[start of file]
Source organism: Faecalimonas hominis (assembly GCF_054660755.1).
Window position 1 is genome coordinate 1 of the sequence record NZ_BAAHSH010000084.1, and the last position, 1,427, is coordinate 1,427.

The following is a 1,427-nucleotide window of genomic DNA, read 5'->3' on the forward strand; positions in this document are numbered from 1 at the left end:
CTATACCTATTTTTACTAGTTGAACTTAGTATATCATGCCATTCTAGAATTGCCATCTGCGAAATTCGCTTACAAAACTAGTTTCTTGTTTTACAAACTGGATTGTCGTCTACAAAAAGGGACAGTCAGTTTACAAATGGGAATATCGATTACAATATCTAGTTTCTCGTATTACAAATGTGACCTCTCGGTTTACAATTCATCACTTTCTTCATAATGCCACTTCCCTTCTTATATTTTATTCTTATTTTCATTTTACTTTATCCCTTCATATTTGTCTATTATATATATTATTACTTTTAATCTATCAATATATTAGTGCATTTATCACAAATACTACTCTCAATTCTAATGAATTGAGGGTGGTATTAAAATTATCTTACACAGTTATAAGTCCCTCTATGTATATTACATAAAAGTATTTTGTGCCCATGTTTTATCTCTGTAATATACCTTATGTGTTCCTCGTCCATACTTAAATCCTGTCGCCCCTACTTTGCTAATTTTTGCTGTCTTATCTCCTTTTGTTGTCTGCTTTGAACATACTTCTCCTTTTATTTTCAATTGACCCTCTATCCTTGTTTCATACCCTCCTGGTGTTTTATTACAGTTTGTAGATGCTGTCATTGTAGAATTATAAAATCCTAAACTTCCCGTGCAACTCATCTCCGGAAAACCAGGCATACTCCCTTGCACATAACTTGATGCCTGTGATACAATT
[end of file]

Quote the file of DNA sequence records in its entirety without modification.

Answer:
Source organism: Faecalimonas hominis (assembly GCF_054660755.1).
Window position 1 is genome coordinate 1 of the sequence record NZ_BAAHSH010000084.1, and the last position, 1,427, is coordinate 1,427.

The following is a 1,427-nucleotide window of genomic DNA, read 5'->3' on the forward strand; positions in this document are numbered from 1 at the left end:
CTATACCTATTTTTACTAGTTGAACTTAGTATATCATGCCATTCTAGAATTGCCATCTGCGAAATTCGCTTACAAAACTAGTTTCTTGTTTTACAAACTGGATTGTCGTCTACAAAAAGGGACAGTCAGTTTACAAATGGGAATATCGATTACAATATCTAGTTTCTCGTATTACAAATGTGACCTCTCGGTTTACAATTCATCACTTTCTTCATAATGCCACTTCCCTTCTTATATTTTATTCTTATTTTCATTTTACTTTATCCCTTCATATTTGTCTATTATATATATTATTACTTTTAATCTATCAATATATTAGTGCATTTATCACAAATACTACTCTCAATTCTAATGAATTGAGGGTGGTATTAAAATTATCTTACACAGTTATAAGTCCCTCTATGTATATTACATAAAAGTATTTTGTGCCCATGTTTTATCTCTGTAATATACCTTATGTGTTCCTCGTCCATACTTAAATCCTGTCGCCCCTACTTTGCTAATTTTTGCTGTCTTATCTCCTTTTGTTGTCTGCTTTGAACATACTTCTCCTTTTATTTTCAATTGACCCTCTATCCTTGTTTCATACCCTCCTGGTGTTTTATTACAGTTTGTAGATGCTGTCATTGTAGAATTATAAAATCCTAAACTTCCCGTGCAACTCATCTCCGGAAAACCAGGCATACTCCCTTGCACATAACTTGATGCCTGTGATACAATT